Distributed Denial of Service Attacks, also known by its acronym in English DDoS, are one of the most common ways to take a website down. O US Department of Justice took down 48 domains that offered actions of this type in exchange for cryptocurrency payments. Six people were prosecuted.
On-demand DDoS platforms are called booters or stressors. The booters promise to “kick” an internet site — hence their name.
Stressors, on the other hand, try to maintain some semblance of legitimacy. They are presented as tools to test the resilience of infrastructures, such as servers. In practice, however, they do the same thing.
The 48 domains offered DDoS attack services against websites. Interested parties needed to create an account and make a cryptocurrency deposit to conduct an attack.
Even so, the platform owners themselves ran promotions and offered discount coupons on cybercrime sites, revealing their true use.
DDoS attacks coordinate multiple devices connected to a network, so-called botnets🇧🇷 They shoot concurrent requests to the same site, causing it to become overloaded and stop responding. Thus, legitimate users are prevented from accessing.
FBI impersonated a client and proved attacks
Six individuals, ages 19 to 37, were prosecuted by California and Alaska prosecutors. The action of the FBI and international bodies took down 48 websites of booters or stressors platforms. Each of the accused was responsible for at least one of them.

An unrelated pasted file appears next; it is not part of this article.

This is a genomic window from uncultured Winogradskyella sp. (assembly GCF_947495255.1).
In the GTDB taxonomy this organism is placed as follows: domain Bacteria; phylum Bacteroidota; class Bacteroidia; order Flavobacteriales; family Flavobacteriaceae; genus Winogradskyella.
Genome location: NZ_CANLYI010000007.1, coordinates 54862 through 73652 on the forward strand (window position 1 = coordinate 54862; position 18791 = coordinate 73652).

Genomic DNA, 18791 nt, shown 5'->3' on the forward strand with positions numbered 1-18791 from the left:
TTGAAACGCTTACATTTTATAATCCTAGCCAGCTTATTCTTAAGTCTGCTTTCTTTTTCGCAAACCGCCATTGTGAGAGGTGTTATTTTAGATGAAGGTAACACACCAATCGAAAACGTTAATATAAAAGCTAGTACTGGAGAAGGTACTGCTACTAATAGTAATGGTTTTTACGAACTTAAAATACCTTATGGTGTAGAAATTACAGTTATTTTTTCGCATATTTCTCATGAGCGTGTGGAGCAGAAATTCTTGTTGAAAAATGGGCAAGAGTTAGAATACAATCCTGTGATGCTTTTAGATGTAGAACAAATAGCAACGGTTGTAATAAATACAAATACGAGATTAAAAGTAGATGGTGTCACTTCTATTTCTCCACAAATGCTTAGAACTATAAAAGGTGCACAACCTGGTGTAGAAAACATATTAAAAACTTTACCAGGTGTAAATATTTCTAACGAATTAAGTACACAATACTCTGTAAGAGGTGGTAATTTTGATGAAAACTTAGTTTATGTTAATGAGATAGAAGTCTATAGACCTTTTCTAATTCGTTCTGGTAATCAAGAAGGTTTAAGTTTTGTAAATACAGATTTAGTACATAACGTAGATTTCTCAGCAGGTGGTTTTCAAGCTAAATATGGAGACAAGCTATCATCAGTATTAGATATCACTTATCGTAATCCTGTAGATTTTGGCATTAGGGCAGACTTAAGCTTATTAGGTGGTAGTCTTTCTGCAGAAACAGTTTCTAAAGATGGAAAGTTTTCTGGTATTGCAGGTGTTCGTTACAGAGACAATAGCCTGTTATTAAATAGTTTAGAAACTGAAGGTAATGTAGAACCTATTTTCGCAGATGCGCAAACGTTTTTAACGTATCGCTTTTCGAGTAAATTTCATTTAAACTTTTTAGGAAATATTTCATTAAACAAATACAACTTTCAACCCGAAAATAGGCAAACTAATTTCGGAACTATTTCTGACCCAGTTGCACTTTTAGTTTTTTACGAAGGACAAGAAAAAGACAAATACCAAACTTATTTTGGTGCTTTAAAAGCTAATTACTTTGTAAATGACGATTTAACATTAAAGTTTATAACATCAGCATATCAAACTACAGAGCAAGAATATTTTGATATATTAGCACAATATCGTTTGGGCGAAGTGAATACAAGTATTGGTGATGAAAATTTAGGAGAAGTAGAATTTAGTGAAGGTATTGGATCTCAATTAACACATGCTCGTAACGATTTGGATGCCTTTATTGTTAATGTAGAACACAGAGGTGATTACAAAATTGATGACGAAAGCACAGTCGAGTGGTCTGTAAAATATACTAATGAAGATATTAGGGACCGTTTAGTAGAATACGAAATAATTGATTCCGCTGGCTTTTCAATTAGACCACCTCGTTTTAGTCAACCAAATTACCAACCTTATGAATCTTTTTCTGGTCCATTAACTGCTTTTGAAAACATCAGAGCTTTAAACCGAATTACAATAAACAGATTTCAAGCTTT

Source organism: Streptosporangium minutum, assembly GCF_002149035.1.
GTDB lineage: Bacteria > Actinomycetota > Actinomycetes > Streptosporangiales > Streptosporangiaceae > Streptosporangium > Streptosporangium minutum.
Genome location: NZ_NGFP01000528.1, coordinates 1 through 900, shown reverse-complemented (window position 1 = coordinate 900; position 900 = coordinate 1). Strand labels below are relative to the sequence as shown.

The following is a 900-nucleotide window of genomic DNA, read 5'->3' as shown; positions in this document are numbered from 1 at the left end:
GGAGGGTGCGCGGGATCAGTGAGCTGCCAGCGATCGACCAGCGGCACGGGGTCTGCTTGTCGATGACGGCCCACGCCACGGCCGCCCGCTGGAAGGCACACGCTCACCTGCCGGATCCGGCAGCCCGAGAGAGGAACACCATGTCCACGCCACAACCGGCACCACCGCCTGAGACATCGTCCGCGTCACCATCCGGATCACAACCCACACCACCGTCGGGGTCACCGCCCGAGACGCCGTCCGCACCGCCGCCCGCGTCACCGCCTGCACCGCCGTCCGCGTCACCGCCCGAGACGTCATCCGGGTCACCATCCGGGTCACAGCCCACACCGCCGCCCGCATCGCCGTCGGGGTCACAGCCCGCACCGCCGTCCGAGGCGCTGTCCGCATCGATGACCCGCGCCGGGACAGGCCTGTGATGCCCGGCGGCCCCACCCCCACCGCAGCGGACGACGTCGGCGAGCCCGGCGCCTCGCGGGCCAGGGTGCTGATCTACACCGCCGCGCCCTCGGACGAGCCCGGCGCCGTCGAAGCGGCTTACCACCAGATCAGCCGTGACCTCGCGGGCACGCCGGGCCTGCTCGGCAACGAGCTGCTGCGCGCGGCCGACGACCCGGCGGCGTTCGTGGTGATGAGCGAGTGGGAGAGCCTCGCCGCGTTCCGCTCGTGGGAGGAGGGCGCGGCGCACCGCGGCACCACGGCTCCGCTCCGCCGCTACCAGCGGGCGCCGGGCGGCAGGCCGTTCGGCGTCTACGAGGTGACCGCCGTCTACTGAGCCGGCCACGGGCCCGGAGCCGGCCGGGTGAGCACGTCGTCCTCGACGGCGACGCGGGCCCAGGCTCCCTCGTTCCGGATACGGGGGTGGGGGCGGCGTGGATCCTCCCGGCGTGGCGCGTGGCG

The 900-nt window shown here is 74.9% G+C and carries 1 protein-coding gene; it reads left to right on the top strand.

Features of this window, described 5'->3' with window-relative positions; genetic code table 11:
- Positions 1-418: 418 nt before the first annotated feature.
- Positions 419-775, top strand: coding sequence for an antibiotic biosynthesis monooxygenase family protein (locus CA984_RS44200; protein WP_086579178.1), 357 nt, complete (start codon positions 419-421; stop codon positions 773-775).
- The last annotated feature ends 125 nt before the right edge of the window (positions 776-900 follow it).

The FBI posed as a consumer, contracted and tested each of the 48 services to prove that they really worked.
According to the US Department of Justice, the action was taken before Christmas because this is a period in which the occurrence of DDoS attacks grows a lot, mainly involving game servers.
The initiative is part of Operation PowerOFF, which aims to combat this type of attack. British and Dutch authorities are also participating in the endeavor.
Even ads on Google were bought to raise awareness of those looking for this type of “service”. Thus, if someone searches for “booter service”, they will be warned that the practice is illegal. Upon clicking, the user is taken to a UK National Crime Agency pagewhich informs that doing so is a crime.
With information: Bleeping Computer🇧🇷 US Department of Justice🇧🇷